Craft can automatically handles a wide variety of data types—including arrays and relationships—by calling the parent implementation. You may not need to customize the output of every attribute! Custom fields that implement craft\base\PreviewableFieldInterface (opens new window) are handled automatically.

# Sort Options

In order for your element index to be sortable, you must implement the protected static defineSortOptions() (opens new window) method:

protected static function defineSortOptions(): array
{
    return [
        'title' => \Craft::t('app', 'Title'),
        'price' => \Craft::t('plugin-handle', 'Price'),
    ];
}

When a sort option is selected on an index, its key will be passed to the $orderBy property of your element query class (e.g. ['price' => SORT_ASC]). Should you need to customize the behavior of a sort attribute provide that attribute as an array:

[
    'label' => Craft::t('app', 'Date Updated'),
    'orderBy' => 'elements.dateUpdated',
    'attribute' => 'dateUpdated',
    'defaultDir' => 'desc',
],

# Exporters

Define which exporter types your element type supports on its index page by adding a protected static defineExporters() (opens new window) method on your element class:

protected static function defineExporters(string $source): array
{
    $exporters = parent::defineExporters($source);
    $exporters[] = MyExporter::class;
    return $exporters;
}

# Actions

The defineActions() (opens new window) method determines which actions your element type supports on its index page:

protected static function defineActions(string $source = null): array
{
    return [
        FooAction::class,
        BarAction::class,
    ];
}

# Restore Action

All element types are soft-deletable out of the box, but it’s up to each element type to decide whether they can be restored.

To make an element restorable, add the craft\elements\actions\Restore (opens new window) action to the array returned by your defineActions() method. Craft will automatically hide it during normal index views, and show it when a user selects the “Trashed” status option.

# Thumb View

Thumbnail views can be be enabled for your element index page on a source-by-source basis.

To enable thumbnail view for a source, add a hasThumbs key to its definition:

protected static function defineSources(string $context = null): array
{
    return [
        [
            'key' => 'cad',
            'label' => 'CAD',
            'criteria' => [
                'currency' => 'cad',
            ],
            'hasThumbs' => true,
        ],
        // ...
    ];
}

Then, add a getThumbUrl() method to your element class, which returns the URL to the current element’s thumbnail:

use craft\helpers\UrlHelper;

// ...

public function getThumbUrl(int $size): ?string
{
    return UrlHelper::resourceUrl("product-images/{$this->id}/{$size}");
}

# Statuses

If your elements should have their own statuses, give your element class a static craft\base\ElementInterface::hasStatuses() (opens new window) method:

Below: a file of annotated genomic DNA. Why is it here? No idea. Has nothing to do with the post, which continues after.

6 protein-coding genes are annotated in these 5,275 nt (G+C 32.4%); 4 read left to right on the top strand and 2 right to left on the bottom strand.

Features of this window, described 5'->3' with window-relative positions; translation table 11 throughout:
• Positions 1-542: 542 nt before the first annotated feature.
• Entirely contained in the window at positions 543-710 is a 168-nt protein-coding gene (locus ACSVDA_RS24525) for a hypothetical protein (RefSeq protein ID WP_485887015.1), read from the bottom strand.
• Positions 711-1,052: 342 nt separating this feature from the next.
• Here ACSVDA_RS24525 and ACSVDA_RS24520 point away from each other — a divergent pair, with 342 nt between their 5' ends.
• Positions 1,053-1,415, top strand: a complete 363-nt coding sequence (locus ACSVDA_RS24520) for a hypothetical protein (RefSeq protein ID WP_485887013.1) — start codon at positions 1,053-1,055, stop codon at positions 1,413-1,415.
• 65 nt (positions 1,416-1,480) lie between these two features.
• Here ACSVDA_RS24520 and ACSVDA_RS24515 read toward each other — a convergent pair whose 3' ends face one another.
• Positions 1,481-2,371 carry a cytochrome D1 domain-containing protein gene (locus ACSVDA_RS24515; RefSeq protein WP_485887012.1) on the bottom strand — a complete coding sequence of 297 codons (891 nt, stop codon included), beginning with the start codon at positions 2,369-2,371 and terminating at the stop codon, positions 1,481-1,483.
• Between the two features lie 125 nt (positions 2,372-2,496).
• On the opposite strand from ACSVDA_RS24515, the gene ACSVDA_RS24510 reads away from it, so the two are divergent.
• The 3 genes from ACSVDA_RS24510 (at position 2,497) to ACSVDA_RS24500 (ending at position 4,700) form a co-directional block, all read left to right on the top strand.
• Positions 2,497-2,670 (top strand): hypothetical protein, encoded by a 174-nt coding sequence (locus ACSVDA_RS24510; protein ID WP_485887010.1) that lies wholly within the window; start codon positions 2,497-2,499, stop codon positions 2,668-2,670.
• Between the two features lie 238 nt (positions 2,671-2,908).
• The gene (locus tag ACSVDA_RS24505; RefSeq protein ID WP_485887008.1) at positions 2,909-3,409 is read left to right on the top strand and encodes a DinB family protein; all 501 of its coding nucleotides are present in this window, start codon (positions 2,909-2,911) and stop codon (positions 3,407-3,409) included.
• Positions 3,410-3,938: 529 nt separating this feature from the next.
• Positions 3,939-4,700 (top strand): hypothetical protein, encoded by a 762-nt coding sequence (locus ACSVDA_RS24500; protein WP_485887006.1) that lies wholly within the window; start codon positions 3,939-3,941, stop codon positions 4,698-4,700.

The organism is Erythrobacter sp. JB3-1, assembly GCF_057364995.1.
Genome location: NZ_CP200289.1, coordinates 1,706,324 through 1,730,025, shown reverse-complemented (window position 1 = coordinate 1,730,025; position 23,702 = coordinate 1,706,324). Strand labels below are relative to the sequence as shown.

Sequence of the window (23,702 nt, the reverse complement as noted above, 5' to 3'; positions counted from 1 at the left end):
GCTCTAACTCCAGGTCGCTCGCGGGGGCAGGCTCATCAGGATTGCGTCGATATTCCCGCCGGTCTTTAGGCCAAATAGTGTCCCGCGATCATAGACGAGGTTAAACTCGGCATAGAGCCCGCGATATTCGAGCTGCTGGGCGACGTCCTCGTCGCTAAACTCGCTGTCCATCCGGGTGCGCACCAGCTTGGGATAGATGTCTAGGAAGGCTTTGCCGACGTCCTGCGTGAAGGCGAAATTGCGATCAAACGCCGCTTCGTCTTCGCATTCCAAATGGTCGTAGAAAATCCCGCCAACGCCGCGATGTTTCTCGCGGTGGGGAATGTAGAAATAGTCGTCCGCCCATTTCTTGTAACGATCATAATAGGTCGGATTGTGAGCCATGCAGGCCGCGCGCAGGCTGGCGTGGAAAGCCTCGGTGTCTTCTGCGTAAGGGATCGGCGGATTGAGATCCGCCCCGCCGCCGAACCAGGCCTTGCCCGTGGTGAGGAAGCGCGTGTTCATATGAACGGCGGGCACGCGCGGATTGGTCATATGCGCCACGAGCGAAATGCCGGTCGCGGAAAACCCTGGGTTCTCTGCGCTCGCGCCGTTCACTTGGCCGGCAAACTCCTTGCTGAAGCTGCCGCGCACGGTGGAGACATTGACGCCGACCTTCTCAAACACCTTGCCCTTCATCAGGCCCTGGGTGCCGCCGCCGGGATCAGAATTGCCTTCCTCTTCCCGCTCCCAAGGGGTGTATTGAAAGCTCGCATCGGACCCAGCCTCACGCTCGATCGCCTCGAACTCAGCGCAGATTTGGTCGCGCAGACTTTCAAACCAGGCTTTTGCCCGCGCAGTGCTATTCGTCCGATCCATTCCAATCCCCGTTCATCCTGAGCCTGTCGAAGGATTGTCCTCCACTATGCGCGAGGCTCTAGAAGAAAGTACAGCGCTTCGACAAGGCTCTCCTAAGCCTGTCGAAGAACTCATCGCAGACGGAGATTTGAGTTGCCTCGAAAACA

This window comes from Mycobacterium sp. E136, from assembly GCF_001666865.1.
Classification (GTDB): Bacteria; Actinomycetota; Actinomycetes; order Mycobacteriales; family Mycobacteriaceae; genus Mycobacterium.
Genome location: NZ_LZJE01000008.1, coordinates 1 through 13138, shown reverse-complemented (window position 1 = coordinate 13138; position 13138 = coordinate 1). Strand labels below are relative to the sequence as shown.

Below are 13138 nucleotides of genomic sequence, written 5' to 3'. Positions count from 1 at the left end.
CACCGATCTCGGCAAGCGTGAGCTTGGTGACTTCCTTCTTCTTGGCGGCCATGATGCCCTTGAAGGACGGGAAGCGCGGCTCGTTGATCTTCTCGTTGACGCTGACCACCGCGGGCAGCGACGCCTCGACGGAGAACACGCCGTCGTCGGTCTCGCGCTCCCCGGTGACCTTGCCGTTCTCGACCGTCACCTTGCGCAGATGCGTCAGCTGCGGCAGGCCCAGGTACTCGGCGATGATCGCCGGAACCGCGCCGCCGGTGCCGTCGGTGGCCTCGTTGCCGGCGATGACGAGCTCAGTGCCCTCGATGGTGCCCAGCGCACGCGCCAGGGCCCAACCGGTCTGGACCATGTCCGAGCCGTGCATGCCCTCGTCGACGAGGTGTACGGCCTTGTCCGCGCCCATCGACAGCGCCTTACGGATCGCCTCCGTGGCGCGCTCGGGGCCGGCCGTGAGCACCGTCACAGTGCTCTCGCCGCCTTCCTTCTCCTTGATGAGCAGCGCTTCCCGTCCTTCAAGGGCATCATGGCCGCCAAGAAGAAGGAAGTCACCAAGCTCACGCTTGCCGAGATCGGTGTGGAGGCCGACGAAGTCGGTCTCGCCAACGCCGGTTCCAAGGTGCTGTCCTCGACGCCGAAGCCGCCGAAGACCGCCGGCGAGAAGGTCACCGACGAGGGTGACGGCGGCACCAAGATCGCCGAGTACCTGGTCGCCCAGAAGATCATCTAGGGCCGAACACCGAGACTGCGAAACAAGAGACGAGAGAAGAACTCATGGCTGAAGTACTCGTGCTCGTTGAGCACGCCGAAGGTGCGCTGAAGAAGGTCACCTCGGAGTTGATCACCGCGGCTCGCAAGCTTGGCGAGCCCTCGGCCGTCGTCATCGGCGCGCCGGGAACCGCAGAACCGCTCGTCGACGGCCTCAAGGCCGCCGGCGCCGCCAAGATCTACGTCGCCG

public static function hasStatuses(): bool
{
    return true;
}

# Custom Statuses

An element’s status can be determined by a single property, or a combination of multiple properties. Similarly, setting an element’s status may mean multiple properties are being assigned.

By default, your elements will support two statuses: Enabled and Disabled. If you’d like to give your element type its own custom statuses, first define what they are by overriding its static craft\base\ElementInterface::statuses() (opens new window) method:

public static function statuses(): array
{
    return [
        'foo' => ['label' => \Craft::t('plugin-handle', 'Foo'), 'color' => '27AE60'],
        'bar' => ['label' => \Craft::t('plugin-handle', 'Bar'), 'color' => 'F2842D'],
    ];
}

Next add a craft\base\ElementInterface::getStatus() (opens new window) method that returns the current status of an element:

public function getStatus(): ?string
{
    if ($this->fooIsTrue) {
        return 'foo';
    }

    return 'bar';
}

Finally, override the craft\elements\db\ElementQuery::statusCondition() (opens new window) method on your element query class:

protected function statusCondition(string $status): mixed
{
    switch ($status) {
        case 'foo':
            return ['foo' => true];
        case 'bar':
            return ['bar' => true];
        default:
            // Call the base method to handle `enabled` or `disabled`:
            return parent::statusCondition($status);
    }
}

Custom statuses are automatically added to the filter menu on your element index.

# Status Action

Craft adds the craft\elements\actions\SetStatus (opens new window) action to your element index so users may enable and disable elements in bulk—but if you want your custom statuses to be selectable here, you will need to create a craft\base\ElementAction (opens new window) subclass and return it from your element’s defineActions() method.

# Searchable Attributes

When an element is saved, Craft’s search service will index its “searchable attributes” as keywords on the element. By default, the list of searchable attributes will only include the element’s title and slug—plus any custom field values.

If your element type has additional attributes you want to make searchable, return them from a protected static defineSearchableAttributes() (opens new window) method:

protected static function defineSearchableAttributes(): array
{
    return [
        'price',
        'sku',
        'vendor',
    ];
}

# Keywords

Craft can handle a variety of data types when generating keywords, but for anything requiring customization, implement the searchKeywords() method:

protected function searchKeywords(string $attribute): string
{
    // Add the currency to search terms:
    if ($attribute === 'price') {
        return join(' ', [
            $this->$attribute,
            $this->currency,
        ]);
    }

    return parent::searchKeywords($attribute);
}

Keywords are normalized by the search service, but you are welcome to do any additional grooming to the data prior to returning it.

# Element URLs